The Keyboard Battle

This morning Kate and I battled.

Not kidding.

It was literally a tug-of-war over the keyboard. Okay, maybe not literally, but pretty damn close.

It was a battle over my attention.

I sat down to get in my thirty minutes of writing. Thirty minutes. That’s right, you heard correctly. I asked to be left alone for thirty minutes.

To which Kate said, “Oh, Hell No.”

The battle then began. Every five minutes, she was there. Pulling at my hands. Bringing me her empty water cup (never mind there was another cup with plenty of water on the counter). Oh, and my favorite… tossing her special Lady pillow, her blanket, and her Bunny on my chair, behind me, so she could climb and cuddle right there.

Meanwhile, I’m trying to write.

Every time I said, “no,” (or, shit, said anything), she’d go into meltdown mode.

Which made me angry.

I mean, this is my time, my thirty minutes of mommy-self-care. Not to mention I’m dealing with this kid for 24 hours. Caring for her, comforting her even when she wakes me up an hour after I finally fell asleep because she was thirsty, and she now can’t leave me alone for thirty minutes??


I get it, okay?

I get that this moment, she wants Mommy. But you know, Mommy wants Mommy too and this is the only time during the day I’ll get it. (After the kids’ bedtime doesn’t count since I’m falling over from exhaustion and that is just not the time for me to write.)

(And so you know, this bit doesn’t have to be about me, the mommy. If you’re the primary caregiver and you’re the dad trying to find some much-needed, daddy-care-time, feel free to switch the word to ‘daddy.’)

Now, Kate’s still young.

She’s turning three next week (which is crazy and scary and awesome all-in-itself), and I know this is part of the learning process. In fact, it’s going to be a looong learning process because she is so young. But I want to help guide her and teach her this. Because it’s important. For me.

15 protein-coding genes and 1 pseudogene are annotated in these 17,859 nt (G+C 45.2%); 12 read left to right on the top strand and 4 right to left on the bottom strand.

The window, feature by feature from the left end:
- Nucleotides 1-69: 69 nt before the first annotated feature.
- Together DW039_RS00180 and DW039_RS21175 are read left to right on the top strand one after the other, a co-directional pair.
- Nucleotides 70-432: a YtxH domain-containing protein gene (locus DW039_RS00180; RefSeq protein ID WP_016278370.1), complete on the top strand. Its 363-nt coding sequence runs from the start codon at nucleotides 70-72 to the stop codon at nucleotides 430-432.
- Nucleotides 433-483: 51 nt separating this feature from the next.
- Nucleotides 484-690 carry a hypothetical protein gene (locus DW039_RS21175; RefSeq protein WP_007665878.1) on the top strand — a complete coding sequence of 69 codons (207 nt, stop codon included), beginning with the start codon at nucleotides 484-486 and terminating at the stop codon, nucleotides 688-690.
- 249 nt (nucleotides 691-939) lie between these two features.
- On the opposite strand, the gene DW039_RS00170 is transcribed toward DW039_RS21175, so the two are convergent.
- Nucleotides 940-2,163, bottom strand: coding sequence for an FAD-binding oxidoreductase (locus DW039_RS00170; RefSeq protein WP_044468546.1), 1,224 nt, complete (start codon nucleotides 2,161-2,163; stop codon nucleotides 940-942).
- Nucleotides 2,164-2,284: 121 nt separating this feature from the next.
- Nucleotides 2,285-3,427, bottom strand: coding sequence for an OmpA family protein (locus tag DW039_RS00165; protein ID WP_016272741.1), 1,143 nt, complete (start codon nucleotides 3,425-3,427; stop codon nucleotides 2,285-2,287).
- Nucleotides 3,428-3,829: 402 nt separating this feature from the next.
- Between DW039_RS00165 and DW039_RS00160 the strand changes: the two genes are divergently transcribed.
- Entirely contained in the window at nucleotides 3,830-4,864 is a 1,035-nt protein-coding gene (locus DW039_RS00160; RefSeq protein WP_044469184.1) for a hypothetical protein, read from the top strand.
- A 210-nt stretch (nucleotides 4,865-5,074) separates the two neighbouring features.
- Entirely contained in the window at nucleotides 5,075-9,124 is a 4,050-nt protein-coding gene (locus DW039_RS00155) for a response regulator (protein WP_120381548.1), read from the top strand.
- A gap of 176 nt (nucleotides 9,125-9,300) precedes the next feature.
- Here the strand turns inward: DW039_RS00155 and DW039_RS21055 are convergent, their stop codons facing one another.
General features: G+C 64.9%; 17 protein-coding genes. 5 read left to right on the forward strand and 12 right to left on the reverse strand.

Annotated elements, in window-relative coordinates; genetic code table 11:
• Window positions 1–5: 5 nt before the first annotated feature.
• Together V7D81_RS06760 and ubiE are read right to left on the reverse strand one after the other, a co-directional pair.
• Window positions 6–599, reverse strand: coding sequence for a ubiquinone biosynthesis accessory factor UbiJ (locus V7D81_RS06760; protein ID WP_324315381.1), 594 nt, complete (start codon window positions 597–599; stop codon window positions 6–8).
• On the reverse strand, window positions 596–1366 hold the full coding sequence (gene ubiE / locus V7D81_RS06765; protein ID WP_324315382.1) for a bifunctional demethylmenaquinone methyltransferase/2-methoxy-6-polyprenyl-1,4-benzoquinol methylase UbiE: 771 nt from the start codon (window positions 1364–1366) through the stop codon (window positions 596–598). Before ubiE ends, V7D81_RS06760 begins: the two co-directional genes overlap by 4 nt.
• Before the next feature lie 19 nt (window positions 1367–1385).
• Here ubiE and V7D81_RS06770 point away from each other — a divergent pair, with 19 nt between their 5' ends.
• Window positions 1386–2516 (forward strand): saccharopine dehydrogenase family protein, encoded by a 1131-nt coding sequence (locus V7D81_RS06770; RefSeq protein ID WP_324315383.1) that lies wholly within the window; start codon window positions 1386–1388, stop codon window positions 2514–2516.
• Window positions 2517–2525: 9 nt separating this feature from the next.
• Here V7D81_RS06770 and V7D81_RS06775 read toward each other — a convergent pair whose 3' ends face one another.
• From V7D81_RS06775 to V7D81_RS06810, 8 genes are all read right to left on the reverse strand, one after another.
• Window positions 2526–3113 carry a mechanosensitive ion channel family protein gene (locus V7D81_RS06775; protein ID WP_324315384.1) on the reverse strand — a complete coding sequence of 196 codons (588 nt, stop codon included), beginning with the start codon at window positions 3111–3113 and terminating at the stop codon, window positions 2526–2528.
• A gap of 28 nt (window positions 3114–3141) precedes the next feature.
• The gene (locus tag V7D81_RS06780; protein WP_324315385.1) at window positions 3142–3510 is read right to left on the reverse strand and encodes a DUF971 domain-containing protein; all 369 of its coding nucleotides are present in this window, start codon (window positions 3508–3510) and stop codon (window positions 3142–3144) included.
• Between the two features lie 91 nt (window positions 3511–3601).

Mommy is still Mommy, but Mommy is also a writer. And when Mommy is writing, Mommy should be left alone… unless hurt or bleeding or something else equally dire. Actually, I picked up that tidbit from a Nora Roberts talk I heard years ago at a Romance Writers of America Conference, and instantly added it to my own ideas of being a parent-writer and how the heck to make it work. (Now, I could be an awesome journalistic and do a bit of Google searching to find out which conference, but seriously, I’m a mom and I’m typing this out as fast as I can cause Eric’s making his grumbling, fussy noises that he needs to be picked up… very, very soon.)

But I liked the goal, liked the idea behind what Nora Roberts was talking about.

When it’s time to write, it’s my time.

It’s My Keyboard.

Not Kate’s. Not Eric’s.


Especially when I’ve already taken the time to get her morning snacks and water and movie ready. And yes there are many out there, parents and professionals alike, who are fearful of screen time. But seriously, movies are great at keeping young kids occupied so I can sneak in these minutes of writing and self-care. So I can take this time for myself.

My thirty minutes.

Thirty minutes that became 316 new words in my story. And you know, that was an incredibly hard fought 316 words. Actually, when I look back at my usual progress (you know, before I had kids) that low number is actually frustrating. I used to manage twice that amount.

But… I got it in.

I got the writing in when I was tired, when my brain was still fuzzy from needing sleep, and when I simply knew, right from the moment Kate got up, the writing today was going to be a battle.

But… I got my words in.

I even had a few moments when my creative voice took flight and I got a deeper glimpse of the story I was trying so hard to tell.

I got a glimpse of fun and why I was trying and working so hard to write again.

But now my daughter needs her attention, needs a long hug while on my lap.

I’ll give it to her… while doing my best to let go of the lingering anger and frustration from that keyboard battle.

I’m not perfect. I’m certainly not a perfect parent, but I’m trying. So I’ll see if I can pull a page from Kate’s book at how easy it is to forgive, to move on, and still love unconditionally and without pause.


Just thinking about her and her smile. About how she sees the world, even when she doesn’t have words and in many ways, honestly doesn’t need them…. and already it’s made me feel better.

Kids are something else.

Even if we battle from time-to-time. And I think that’s okay too.

Now, though, I’m gonna go give some hugs, sit on the floor, and play. Get in a little mother-daughter time before Eric wakes up and just enjoy what this is all really about… seeing her smile, seeing that bright, light shinning through her when I sit down to play.

Because that too, is part of my own self-care.

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